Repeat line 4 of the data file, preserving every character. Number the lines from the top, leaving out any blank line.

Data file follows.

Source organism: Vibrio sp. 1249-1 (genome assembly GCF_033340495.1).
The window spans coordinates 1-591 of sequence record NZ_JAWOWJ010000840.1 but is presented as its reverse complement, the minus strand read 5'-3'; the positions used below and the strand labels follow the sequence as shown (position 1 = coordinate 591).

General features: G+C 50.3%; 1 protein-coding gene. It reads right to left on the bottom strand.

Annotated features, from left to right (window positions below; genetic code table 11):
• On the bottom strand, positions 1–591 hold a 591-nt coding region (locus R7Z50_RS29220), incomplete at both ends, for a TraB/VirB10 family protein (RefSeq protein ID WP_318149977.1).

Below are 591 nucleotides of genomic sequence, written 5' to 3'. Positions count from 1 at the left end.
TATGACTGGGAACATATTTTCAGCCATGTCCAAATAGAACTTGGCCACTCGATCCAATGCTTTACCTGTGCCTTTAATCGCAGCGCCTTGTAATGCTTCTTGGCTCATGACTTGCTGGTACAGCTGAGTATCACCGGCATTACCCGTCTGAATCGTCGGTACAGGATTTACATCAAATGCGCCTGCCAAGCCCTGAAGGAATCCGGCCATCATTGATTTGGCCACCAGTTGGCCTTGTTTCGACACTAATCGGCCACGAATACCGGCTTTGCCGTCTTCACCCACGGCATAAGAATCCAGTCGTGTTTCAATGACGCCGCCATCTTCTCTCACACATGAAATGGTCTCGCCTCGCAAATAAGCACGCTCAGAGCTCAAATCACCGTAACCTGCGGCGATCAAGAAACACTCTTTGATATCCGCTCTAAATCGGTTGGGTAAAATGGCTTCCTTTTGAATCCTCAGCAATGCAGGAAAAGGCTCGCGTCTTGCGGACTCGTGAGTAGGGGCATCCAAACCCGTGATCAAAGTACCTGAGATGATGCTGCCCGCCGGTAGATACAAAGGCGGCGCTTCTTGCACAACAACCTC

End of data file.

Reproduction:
Annotated features, from left to right (window positions below; genetic code table 11):